Here's a James I do enjoy, P D James. One of my favourite crime writers. Storm Jameson's autobiography, Journey from the North, was another Virago bargain from that bookshop I mentioned a couple of weeks ago. I enjoyed it very much although I don't think I've read any of her fiction. It's recently been made available as ebooks by Bloomsbury, so I really should give it a try. Elizabeth Jenkins is another favourite biographer. I've read The Princes in the Tower & the books about Elizabeth I several times. At the end are the recent Mara Kay reprints. The Youngest Lady in Waiting was the book that began my fascination with Russia & the Romanovs.
An ancient Nancy Drew that I can't bring myself to weed. I read all of them when I was a child. John Murray Kendall's biography of Richard III is one of the most important books written about Richard & hugely influential in the pro-Ricardian world. Kipling's first novel, The Light that Failed, was the choice of my 19th century bookgroup & a fascinating novel.
This shelf is dominated by Nella Last & Hermione Lee. Nella Last's diaries are among the most famous written during & after WWII. Hermione Lee is the biographer of, among others, Willa Cather, Edith Wharton, Virginia Woolf & Penelope Fitzgerald (still tbr). I also enjoyed her collection of essays, Body Parts.
I remember reading Doris Lessing's Martha Quest novels (in the edition with the big L on the cover) during my first few years at the library service where I still work. I was one of those readers who would sit in the kitchen at lunchtime hoping no one else would come in & want to chat. Not all the time, just when I was in the middle of a particularly good book. I also discovered The Diary of a Provincial Lady & Sue Grafton's alphabet series at that library so our collection had everything. Joan Lindsay's Picnic at Hanging Rock is another book I read many times as a teenager & it's impossible to think of the book without hearing the haunting pan pipes of the soundtrack.
Penelope Lively & David Lodge are two authors whose books I love & mostly borrowed from the library. The TV series of Lodge's Nice Work, with Warren Clarke & Haydn Gwynne, has recently been released on DVD & I'd love to see it again. Norah Lofts was another favourite of my teenage years, especially the House trilogy which has recently been republished. Again, I've only kept her biography of Anne Boleyn, mostly because of the lovely illustrations. Yes, Minister & Yes, Prime Minister are two of my favourite TV series, I can watch them over & over again. The episode where Sir Humphrey's key is taken away from him always makes me cry with laughter. As you can see, I also have the radio versions.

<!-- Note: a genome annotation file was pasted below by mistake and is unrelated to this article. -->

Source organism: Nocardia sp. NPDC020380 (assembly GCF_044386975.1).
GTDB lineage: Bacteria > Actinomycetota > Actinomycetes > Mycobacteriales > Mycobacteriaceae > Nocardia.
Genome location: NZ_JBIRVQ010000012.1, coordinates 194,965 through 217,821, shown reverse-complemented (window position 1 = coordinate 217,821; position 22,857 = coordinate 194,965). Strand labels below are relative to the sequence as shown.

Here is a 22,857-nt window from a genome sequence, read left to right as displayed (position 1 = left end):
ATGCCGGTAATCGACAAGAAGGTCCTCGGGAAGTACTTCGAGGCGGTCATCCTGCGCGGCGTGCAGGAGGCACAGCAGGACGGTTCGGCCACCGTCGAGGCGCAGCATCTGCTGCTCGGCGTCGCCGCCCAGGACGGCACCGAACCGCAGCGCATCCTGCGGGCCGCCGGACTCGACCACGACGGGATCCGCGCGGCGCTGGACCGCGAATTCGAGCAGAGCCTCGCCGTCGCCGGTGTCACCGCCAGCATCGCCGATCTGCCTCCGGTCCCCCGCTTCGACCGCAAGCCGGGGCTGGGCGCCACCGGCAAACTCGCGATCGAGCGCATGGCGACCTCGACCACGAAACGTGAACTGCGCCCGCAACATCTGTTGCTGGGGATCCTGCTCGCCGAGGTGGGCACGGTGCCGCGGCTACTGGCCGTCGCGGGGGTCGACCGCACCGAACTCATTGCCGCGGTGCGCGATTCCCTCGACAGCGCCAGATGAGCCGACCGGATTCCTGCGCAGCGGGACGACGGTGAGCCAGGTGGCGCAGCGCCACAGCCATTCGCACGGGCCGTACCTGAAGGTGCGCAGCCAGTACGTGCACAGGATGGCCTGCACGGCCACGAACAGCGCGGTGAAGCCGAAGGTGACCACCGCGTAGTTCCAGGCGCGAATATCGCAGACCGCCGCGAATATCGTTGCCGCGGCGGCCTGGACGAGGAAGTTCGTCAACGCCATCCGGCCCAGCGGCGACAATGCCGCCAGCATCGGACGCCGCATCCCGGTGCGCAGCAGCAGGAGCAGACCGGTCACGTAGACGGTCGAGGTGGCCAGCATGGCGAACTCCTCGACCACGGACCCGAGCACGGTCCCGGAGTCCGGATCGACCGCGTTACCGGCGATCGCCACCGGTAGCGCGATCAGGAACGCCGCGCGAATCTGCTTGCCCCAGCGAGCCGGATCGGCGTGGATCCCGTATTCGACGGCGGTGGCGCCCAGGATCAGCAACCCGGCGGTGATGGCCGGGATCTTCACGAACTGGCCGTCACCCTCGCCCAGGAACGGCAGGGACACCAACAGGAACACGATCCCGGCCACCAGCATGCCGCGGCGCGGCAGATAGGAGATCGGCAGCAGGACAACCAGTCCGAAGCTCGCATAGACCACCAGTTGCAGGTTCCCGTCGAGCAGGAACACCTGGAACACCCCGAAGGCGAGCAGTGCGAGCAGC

Agatha Christie's memoir, Come, tell me how you live (shelved here because she wrote it under her married name, Mallowan), is a delightful book about her travels in the Middle East with her archaeologist husband. She had a self-deprecating sense of humour. The scene where she goes shopping for suitable clothes & is snubbed by the snooty saleswoman because Modom is "outsize", O.S. rather than a Full Woman, is very funny. I remember listening to Olivia Manning's Balkan trilogy on audio, read by Harriet Walter. Even now, when I pick up the book, I hear her pronunciations of all those exotic places, the Athénée Palace (with the accent on the last syllable of Palace) & the Cișmigiu Gardens in Bucharest. I'd love to listen to them again. Regina Marler's Bloomsbury Pie is the kind of book I love. Rather than a straight biography of the group, it's an exploration of the way the Bloomsberries have been regarded & written about over the last century, the rise & fall & rise of their reputations.
Next week, Marlowe to Plath.